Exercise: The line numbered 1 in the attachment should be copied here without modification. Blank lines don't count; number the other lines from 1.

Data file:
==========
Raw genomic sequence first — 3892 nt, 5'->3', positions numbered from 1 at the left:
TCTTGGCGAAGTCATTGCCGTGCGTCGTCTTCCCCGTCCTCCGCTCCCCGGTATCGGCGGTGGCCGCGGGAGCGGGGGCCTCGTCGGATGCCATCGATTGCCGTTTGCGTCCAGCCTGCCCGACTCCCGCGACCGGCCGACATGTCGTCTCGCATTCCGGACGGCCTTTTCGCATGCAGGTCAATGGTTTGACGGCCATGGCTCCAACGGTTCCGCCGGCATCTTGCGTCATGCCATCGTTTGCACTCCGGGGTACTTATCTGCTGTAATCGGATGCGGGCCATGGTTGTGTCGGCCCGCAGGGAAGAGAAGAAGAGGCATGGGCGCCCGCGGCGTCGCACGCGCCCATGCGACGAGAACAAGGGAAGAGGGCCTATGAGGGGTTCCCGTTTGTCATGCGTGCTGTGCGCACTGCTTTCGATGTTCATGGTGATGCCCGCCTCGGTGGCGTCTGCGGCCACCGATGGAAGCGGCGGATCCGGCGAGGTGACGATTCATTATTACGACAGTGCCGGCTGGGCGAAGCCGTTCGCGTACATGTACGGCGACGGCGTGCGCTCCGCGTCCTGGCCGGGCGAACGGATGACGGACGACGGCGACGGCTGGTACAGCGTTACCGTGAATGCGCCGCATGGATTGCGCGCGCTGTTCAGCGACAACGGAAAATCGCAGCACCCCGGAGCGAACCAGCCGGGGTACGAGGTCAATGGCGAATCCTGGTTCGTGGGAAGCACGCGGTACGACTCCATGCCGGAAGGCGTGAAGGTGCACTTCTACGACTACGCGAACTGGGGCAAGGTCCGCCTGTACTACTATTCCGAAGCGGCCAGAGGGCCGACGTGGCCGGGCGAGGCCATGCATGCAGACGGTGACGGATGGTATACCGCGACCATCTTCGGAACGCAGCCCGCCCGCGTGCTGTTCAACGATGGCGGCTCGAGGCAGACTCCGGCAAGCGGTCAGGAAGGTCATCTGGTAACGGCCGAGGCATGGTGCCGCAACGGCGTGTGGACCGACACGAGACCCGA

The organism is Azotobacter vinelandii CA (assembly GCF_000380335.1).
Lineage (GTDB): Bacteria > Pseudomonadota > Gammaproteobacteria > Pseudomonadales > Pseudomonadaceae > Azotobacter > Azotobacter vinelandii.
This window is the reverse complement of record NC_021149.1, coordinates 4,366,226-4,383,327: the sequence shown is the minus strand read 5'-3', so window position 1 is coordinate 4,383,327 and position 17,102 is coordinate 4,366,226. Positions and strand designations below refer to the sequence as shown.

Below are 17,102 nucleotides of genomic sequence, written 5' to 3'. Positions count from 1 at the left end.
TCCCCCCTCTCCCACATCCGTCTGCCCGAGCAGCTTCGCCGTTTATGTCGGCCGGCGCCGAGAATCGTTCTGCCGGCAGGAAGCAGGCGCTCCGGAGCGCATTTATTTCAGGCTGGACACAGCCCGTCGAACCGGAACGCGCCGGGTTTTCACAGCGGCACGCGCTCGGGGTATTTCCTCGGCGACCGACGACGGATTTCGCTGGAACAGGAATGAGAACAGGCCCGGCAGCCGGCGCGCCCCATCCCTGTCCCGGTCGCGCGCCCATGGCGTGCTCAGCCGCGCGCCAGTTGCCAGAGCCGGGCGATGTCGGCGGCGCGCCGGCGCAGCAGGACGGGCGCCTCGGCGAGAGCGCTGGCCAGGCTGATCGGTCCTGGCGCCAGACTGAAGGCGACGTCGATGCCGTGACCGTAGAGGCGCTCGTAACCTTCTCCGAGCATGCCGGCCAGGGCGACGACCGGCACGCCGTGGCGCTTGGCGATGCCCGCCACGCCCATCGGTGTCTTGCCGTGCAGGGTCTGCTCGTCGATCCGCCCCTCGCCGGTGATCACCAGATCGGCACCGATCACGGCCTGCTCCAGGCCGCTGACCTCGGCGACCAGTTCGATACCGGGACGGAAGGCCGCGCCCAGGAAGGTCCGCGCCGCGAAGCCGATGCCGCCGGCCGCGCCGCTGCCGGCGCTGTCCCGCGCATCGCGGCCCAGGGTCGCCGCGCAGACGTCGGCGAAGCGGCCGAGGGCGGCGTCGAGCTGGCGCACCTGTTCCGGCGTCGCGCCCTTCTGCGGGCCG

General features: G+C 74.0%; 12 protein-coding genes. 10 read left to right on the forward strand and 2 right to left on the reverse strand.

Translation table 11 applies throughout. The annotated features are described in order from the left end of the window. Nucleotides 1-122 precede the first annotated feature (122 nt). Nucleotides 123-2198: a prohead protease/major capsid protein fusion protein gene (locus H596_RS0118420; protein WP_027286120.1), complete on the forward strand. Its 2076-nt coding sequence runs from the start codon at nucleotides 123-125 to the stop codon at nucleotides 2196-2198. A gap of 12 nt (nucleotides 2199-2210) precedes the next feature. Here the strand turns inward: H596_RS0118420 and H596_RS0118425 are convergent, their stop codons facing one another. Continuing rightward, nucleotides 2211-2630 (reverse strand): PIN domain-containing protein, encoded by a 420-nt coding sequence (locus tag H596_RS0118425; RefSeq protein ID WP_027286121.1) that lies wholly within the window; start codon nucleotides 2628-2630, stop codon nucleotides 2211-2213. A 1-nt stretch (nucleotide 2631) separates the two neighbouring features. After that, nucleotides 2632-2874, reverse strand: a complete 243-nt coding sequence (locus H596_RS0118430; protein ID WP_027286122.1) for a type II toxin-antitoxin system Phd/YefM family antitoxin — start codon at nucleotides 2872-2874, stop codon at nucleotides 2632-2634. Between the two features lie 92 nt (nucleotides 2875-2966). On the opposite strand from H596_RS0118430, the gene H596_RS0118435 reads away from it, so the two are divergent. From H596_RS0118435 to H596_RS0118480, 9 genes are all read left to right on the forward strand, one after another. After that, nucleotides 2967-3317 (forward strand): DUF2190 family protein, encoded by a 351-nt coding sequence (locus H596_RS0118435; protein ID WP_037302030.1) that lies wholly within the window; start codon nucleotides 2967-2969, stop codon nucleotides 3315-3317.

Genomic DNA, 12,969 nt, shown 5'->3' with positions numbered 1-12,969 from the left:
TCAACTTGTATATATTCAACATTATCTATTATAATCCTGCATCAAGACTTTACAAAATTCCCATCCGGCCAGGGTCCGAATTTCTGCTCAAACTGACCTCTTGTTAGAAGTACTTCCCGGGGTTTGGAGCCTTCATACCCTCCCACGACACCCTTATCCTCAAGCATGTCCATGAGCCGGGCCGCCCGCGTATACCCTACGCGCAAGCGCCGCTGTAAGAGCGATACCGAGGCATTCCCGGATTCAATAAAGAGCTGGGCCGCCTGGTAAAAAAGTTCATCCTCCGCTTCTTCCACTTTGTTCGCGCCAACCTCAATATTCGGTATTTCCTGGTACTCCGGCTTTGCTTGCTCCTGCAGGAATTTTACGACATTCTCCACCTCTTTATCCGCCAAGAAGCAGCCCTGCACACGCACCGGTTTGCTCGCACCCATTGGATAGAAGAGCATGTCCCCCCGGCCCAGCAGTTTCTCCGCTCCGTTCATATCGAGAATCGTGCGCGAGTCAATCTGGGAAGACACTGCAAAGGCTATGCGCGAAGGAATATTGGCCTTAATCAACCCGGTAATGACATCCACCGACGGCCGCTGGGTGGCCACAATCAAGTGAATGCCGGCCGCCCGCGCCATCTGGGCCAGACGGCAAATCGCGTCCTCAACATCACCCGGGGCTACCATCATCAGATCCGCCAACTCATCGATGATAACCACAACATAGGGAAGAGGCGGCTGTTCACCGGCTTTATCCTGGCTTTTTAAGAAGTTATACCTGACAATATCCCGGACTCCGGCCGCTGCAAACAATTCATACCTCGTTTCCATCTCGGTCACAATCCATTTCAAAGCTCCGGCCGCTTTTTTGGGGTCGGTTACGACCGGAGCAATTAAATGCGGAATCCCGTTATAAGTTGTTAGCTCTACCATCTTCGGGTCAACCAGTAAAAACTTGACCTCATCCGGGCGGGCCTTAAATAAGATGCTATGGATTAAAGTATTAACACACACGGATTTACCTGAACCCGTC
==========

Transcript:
Raw genomic sequence first — 3892 nt, 5'->3', positions numbered from 1 at the left: